He had surgery but refused chemotherapy. He used nutritional and natural therapies to heal himself. He is still alive today and is cancer free!
You can’t fix your health until you fix your diet. Maybe the health challenge you are facing is not a hereditary one but a dietary one.
The fact that someone in your family died of diabetes does not mean that you will be killed by the same disease. Even if it is hereditary, it does not mean that it is written in stone; you can be a jinx breaker with a good diet.
A study entitled ‘The Role of Nutrition in Maintaining Optimal Health’ by Martin Clarke concludes that nutrition is a cornerstone of optimal health, and that it affects physical, mental and emotional well-being.
By prioritizing nutrition and making informed food choices, individuals can optimize their well-being and enjoy a higher quality of life.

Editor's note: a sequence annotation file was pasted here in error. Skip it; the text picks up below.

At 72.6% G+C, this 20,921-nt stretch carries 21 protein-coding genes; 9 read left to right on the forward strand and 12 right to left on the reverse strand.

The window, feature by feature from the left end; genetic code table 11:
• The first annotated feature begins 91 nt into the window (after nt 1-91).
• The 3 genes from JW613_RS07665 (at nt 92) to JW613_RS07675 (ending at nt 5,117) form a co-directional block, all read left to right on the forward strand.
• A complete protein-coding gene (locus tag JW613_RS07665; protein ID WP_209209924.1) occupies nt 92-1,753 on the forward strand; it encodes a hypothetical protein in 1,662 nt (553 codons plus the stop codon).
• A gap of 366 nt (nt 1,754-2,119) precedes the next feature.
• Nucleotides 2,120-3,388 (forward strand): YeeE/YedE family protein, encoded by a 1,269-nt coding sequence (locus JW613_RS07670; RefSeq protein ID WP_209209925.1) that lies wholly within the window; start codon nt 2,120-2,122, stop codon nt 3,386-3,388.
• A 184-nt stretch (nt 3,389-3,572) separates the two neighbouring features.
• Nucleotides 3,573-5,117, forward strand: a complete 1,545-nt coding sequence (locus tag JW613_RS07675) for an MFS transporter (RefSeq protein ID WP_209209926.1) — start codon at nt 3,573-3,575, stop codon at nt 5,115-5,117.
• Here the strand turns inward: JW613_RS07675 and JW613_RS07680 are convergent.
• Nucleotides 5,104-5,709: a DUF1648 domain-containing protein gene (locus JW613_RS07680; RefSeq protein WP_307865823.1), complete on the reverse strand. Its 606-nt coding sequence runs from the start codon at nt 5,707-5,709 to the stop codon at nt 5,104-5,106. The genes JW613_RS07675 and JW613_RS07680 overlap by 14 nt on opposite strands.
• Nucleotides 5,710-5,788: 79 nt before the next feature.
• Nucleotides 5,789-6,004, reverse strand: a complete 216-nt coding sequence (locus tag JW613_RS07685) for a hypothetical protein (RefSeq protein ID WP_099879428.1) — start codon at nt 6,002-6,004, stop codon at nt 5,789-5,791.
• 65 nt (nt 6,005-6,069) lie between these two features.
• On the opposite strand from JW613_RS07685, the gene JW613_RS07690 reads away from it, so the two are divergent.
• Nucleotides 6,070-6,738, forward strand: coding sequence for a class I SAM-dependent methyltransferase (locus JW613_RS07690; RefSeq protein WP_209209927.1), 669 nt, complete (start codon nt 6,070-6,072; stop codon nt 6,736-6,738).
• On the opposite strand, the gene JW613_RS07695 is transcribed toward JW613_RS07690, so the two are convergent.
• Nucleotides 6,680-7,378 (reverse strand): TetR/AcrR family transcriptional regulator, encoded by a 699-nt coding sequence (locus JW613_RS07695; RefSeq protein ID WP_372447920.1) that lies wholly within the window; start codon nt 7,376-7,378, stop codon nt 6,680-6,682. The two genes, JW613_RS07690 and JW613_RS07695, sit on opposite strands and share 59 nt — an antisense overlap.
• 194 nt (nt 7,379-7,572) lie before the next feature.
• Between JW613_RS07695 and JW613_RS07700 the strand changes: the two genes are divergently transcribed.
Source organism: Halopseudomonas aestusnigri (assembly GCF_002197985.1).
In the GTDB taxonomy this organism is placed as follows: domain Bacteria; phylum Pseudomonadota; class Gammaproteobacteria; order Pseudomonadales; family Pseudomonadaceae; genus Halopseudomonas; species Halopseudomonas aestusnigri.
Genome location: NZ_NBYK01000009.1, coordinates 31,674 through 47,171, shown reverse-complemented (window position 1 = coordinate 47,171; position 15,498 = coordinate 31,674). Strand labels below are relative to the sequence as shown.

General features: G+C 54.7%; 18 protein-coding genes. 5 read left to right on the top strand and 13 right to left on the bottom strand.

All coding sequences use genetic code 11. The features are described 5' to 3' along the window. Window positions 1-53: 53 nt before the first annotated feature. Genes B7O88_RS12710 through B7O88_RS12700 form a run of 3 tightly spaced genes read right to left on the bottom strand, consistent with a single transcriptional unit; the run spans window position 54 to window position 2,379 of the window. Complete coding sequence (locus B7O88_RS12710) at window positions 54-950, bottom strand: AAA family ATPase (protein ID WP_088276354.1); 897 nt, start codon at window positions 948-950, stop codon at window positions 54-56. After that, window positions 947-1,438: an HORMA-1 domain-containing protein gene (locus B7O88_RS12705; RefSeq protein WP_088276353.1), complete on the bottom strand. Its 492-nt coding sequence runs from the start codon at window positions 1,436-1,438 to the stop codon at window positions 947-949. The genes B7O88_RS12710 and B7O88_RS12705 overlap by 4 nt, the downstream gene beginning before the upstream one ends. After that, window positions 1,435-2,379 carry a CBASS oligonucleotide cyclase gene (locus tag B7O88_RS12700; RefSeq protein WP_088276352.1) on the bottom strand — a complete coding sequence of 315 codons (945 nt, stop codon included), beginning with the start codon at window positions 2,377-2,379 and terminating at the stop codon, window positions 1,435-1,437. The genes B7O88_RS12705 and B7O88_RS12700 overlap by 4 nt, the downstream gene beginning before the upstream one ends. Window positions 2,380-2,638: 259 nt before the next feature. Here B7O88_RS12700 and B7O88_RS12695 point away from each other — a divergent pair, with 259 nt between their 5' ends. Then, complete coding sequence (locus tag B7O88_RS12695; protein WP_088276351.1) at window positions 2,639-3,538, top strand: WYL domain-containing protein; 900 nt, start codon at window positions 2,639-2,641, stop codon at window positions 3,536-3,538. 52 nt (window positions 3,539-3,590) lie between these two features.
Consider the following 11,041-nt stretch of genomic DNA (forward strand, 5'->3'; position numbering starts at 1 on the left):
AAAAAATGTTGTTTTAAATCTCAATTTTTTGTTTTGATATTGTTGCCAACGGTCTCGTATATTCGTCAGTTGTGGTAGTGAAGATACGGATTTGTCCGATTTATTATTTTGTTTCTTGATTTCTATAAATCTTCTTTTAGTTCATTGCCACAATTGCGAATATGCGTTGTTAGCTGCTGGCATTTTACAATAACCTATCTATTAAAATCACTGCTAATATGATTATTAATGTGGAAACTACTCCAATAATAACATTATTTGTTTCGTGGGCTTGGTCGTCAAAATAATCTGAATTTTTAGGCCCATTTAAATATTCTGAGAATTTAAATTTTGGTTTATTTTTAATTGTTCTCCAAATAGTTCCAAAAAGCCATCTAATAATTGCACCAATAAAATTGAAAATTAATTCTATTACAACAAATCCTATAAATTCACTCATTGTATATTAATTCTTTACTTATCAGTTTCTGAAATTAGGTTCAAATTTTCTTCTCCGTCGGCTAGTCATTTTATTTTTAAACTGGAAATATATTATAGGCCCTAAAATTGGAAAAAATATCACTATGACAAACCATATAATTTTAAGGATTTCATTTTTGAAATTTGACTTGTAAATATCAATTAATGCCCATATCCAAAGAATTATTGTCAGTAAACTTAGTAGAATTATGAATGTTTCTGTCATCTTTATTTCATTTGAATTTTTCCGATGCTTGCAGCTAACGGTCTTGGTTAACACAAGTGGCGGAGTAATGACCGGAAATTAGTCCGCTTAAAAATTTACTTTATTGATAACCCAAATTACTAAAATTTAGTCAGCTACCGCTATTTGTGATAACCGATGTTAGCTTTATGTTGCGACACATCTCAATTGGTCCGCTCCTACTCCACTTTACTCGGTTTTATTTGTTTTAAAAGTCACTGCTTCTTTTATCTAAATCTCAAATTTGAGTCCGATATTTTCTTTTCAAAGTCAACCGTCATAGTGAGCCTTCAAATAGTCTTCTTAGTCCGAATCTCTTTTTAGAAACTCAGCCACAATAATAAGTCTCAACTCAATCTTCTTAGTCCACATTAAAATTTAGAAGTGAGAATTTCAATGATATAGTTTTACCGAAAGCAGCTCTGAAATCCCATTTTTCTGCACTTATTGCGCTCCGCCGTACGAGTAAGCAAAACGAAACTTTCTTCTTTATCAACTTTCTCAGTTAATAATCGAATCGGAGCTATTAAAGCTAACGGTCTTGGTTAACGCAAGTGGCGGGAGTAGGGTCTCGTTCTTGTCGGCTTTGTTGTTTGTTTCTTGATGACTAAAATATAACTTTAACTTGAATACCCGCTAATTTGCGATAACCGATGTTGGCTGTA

Here are some ways nutrition plays a vital role:
- Increases natural immunity
Optimal nutrition not only prevents chronic health conditions, but also strengthens your immune system. Eating plenty of fruit and vegetables, which are sources of nutrients such as selenium, iron, zinc, protein and vitamins C and D, supports the function and growth of immune cells.
- It reduces the risk of chronic conditions
Combining optimal nutrition with making healthy lifestyle choices such as regular exercise and not smoking or drinking too much alcohol is a winning combination. It plays an important role in reducing your risk of developing chronic diseases such as diabetes, heart disease and high blood pressure.